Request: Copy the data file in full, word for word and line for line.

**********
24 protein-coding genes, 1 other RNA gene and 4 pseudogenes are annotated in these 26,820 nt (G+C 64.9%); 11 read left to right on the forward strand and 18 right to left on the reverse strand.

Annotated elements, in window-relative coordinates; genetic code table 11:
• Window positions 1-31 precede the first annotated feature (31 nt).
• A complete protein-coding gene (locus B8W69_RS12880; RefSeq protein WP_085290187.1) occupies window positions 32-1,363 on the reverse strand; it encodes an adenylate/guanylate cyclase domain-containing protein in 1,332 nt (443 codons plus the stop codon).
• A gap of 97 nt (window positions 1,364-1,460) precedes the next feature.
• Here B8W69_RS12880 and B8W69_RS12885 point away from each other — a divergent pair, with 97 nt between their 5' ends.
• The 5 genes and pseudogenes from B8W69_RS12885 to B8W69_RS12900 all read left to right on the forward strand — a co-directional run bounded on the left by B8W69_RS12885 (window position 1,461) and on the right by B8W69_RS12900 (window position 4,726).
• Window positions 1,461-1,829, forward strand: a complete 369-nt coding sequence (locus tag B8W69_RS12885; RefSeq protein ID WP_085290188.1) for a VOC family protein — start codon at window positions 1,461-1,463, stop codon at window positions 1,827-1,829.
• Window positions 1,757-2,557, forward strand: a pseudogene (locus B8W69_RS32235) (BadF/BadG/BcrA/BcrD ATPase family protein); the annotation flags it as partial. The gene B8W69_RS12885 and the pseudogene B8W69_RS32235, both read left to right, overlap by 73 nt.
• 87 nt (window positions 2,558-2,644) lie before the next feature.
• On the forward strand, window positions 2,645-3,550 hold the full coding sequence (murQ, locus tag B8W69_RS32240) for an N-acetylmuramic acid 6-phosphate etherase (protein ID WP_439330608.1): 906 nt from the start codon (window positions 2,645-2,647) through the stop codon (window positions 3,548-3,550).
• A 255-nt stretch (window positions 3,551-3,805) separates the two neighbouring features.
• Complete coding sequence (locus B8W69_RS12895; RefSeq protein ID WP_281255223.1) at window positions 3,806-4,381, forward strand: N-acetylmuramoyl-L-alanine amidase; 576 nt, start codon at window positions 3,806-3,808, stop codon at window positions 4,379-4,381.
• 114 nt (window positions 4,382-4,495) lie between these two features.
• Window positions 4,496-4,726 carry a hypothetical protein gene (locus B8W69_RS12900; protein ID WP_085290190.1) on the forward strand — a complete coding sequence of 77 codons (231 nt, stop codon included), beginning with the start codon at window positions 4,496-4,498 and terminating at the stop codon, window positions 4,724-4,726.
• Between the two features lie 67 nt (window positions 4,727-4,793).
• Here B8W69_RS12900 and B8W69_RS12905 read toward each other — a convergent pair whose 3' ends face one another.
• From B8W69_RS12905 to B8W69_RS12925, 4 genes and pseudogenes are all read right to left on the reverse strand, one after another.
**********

24 protein-coding genes, 1 other RNA gene and 4 pseudogenes are annotated in these 26,820 nt (G+C 64.9%); 11 read left to right on the forward strand and 18 right to left on the reverse strand.

Annotated elements, in window-relative coordinates; genetic code table 11:
• Window positions 1-31 precede the first annotated feature (31 nt).
• A complete protein-coding gene (locus B8W69_RS12880; RefSeq protein WP_085290187.1) occupies window positions 32-1,363 on the reverse strand; it encodes an adenylate/guanylate cyclase domain-containing protein in 1,332 nt (443 codons plus the stop codon).
• A gap of 97 nt (window positions 1,364-1,460) precedes the next feature.
• Here B8W69_RS12880 and B8W69_RS12885 point away from each other — a divergent pair, with 97 nt between their 5' ends.
• The 5 genes and pseudogenes from B8W69_RS12885 to B8W69_RS12900 all read left to right on the forward strand — a co-directional run bounded on the left by B8W69_RS12885 (window position 1,461) and on the right by B8W69_RS12900 (window position 4,726).
• Window positions 1,461-1,829, forward strand: a complete 369-nt coding sequence (locus tag B8W69_RS12885; RefSeq protein ID WP_085290188.1) for a VOC family protein — start codon at window positions 1,461-1,463, stop codon at window positions 1,827-1,829.
• Window positions 1,757-2,557, forward strand: a pseudogene (locus B8W69_RS32235) (BadF/BadG/BcrA/BcrD ATPase family protein); the annotation flags it as partial. The gene B8W69_RS12885 and the pseudogene B8W69_RS32235, both read left to right, overlap by 73 nt.
• 87 nt (window positions 2,558-2,644) lie before the next feature.
• On the forward strand, window positions 2,645-3,550 hold the full coding sequence (murQ, locus tag B8W69_RS32240) for an N-acetylmuramic acid 6-phosphate etherase (protein ID WP_439330608.1): 906 nt from the start codon (window positions 2,645-2,647) through the stop codon (window positions 3,548-3,550).
• A 255-nt stretch (window positions 3,551-3,805) separates the two neighbouring features.
• Complete coding sequence (locus B8W69_RS12895; RefSeq protein ID WP_281255223.1) at window positions 3,806-4,381, forward strand: N-acetylmuramoyl-L-alanine amidase; 576 nt, start codon at window positions 3,806-3,808, stop codon at window positions 4,379-4,381.
• 114 nt (window positions 4,382-4,495) lie between these two features.
• Window positions 4,496-4,726 carry a hypothetical protein gene (locus B8W69_RS12900; protein ID WP_085290190.1) on the forward strand — a complete coding sequence of 77 codons (231 nt, stop codon included), beginning with the start codon at window positions 4,496-4,498 and terminating at the stop codon, window positions 4,724-4,726.
• Between the two features lie 67 nt (window positions 4,727-4,793).
• Here B8W69_RS12900 and B8W69_RS12905 read toward each other — a convergent pair whose 3' ends face one another.
• From B8W69_RS12905 to B8W69_RS12925, 4 genes and pseudogenes are all read right to left on the reverse strand, one after another.